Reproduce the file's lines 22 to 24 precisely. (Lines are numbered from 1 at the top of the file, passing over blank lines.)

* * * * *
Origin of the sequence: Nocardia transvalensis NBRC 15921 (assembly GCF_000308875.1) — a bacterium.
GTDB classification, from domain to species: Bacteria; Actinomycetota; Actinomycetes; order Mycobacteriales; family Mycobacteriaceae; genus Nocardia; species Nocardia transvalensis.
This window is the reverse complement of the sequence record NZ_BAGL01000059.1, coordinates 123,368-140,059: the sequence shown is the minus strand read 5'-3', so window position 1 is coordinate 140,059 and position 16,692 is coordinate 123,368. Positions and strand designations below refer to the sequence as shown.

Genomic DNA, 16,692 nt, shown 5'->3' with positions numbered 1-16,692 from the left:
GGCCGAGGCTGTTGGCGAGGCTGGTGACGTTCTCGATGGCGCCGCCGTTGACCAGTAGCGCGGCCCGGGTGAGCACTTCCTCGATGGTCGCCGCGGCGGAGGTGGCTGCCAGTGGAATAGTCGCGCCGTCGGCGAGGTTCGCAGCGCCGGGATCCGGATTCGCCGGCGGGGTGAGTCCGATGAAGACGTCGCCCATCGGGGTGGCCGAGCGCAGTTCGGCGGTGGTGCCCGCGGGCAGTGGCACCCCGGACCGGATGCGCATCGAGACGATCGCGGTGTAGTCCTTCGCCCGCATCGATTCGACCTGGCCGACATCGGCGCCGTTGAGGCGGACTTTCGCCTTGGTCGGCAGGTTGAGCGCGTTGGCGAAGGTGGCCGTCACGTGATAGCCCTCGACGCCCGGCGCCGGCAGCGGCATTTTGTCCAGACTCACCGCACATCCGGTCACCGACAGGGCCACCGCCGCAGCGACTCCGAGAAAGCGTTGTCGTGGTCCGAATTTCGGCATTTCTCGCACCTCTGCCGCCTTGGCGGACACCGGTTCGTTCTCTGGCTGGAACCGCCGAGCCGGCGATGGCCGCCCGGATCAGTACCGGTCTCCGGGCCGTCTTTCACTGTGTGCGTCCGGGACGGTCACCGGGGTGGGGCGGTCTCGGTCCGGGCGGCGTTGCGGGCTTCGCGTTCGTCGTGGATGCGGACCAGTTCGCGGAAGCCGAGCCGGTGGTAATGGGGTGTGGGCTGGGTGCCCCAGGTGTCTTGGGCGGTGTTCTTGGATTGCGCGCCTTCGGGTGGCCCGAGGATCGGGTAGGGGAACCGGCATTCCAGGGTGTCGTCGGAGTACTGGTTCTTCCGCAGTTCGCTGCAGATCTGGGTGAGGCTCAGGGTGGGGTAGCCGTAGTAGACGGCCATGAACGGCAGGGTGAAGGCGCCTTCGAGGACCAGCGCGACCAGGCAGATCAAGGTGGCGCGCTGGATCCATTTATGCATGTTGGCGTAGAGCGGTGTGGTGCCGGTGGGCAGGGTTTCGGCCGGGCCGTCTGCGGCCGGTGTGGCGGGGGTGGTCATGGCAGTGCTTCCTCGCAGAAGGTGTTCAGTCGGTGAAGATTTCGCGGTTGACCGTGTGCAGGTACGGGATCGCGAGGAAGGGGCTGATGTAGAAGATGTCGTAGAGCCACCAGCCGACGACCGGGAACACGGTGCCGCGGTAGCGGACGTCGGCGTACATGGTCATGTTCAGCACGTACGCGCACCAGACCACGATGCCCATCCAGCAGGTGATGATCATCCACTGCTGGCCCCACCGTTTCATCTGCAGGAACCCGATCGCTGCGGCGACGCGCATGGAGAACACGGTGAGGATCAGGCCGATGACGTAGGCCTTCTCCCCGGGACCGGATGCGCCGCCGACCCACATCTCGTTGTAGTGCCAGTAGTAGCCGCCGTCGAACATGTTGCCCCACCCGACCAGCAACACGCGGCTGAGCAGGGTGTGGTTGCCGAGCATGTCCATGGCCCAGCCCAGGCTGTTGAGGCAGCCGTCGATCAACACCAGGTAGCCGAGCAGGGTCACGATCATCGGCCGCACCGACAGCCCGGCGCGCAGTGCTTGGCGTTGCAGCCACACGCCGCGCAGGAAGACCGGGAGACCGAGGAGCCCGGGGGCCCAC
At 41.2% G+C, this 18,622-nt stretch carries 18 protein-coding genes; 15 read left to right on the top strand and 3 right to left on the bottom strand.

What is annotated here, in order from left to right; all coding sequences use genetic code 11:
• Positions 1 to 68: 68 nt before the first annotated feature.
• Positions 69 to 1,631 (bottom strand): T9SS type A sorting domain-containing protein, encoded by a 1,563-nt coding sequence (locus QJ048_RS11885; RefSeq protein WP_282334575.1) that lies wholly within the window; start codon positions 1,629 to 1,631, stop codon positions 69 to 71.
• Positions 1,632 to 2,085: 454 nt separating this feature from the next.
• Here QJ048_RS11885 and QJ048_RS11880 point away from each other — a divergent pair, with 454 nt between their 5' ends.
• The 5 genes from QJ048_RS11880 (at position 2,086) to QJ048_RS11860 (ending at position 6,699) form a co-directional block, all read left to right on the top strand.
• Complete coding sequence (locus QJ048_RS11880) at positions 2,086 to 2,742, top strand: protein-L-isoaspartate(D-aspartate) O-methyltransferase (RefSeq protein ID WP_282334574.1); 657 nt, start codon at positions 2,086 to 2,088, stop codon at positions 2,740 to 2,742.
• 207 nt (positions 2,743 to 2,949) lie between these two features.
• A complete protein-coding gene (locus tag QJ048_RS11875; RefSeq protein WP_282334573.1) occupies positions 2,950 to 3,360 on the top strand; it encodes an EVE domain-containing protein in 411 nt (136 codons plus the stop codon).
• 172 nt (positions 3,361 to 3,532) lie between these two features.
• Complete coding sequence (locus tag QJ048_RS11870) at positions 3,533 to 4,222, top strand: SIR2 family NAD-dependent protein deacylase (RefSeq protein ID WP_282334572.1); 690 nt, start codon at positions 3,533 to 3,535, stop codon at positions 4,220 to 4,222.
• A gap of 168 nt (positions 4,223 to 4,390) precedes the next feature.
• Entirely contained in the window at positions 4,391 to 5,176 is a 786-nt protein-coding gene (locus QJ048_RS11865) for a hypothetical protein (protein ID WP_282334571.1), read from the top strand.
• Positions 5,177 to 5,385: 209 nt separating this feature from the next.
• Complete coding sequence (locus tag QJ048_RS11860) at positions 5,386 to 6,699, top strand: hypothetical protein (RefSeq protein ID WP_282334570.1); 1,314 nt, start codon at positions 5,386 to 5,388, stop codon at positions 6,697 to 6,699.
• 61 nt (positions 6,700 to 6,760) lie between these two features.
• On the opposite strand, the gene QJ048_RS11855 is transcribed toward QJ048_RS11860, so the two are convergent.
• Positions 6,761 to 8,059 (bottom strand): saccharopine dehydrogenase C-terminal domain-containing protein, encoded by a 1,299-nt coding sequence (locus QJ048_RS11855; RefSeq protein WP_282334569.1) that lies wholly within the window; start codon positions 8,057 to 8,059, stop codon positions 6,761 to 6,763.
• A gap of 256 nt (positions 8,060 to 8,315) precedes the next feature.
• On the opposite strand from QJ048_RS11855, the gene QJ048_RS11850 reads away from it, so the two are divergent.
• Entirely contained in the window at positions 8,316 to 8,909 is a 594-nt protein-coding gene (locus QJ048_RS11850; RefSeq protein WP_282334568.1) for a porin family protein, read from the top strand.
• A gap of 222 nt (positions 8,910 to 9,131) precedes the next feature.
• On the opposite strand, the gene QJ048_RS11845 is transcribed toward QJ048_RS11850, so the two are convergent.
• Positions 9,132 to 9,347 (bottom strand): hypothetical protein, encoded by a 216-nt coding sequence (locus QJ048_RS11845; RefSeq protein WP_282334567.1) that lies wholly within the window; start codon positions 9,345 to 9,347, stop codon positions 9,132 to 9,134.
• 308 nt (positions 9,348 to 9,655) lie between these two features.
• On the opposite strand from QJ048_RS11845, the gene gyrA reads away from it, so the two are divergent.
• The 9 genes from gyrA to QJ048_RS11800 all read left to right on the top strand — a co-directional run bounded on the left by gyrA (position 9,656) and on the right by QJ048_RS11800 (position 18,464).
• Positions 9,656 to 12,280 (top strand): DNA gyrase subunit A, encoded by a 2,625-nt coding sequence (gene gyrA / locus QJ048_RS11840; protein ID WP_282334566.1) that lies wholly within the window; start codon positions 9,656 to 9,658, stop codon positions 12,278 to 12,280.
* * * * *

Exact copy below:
• 61 nt (positions 6,700 to 6,760) lie between these two features.
• On the opposite strand, the gene QJ048_RS11855 is transcribed toward QJ048_RS11860, so the two are convergent.
• Positions 6,761 to 8,059 (bottom strand): saccharopine dehydrogenase C-terminal domain-containing protein, encoded by a 1,299-nt coding sequence (locus QJ048_RS11855; RefSeq protein WP_282334569.1) that lies wholly within the window; start codon positions 8,057 to 8,059, stop codon positions 6,761 to 6,763.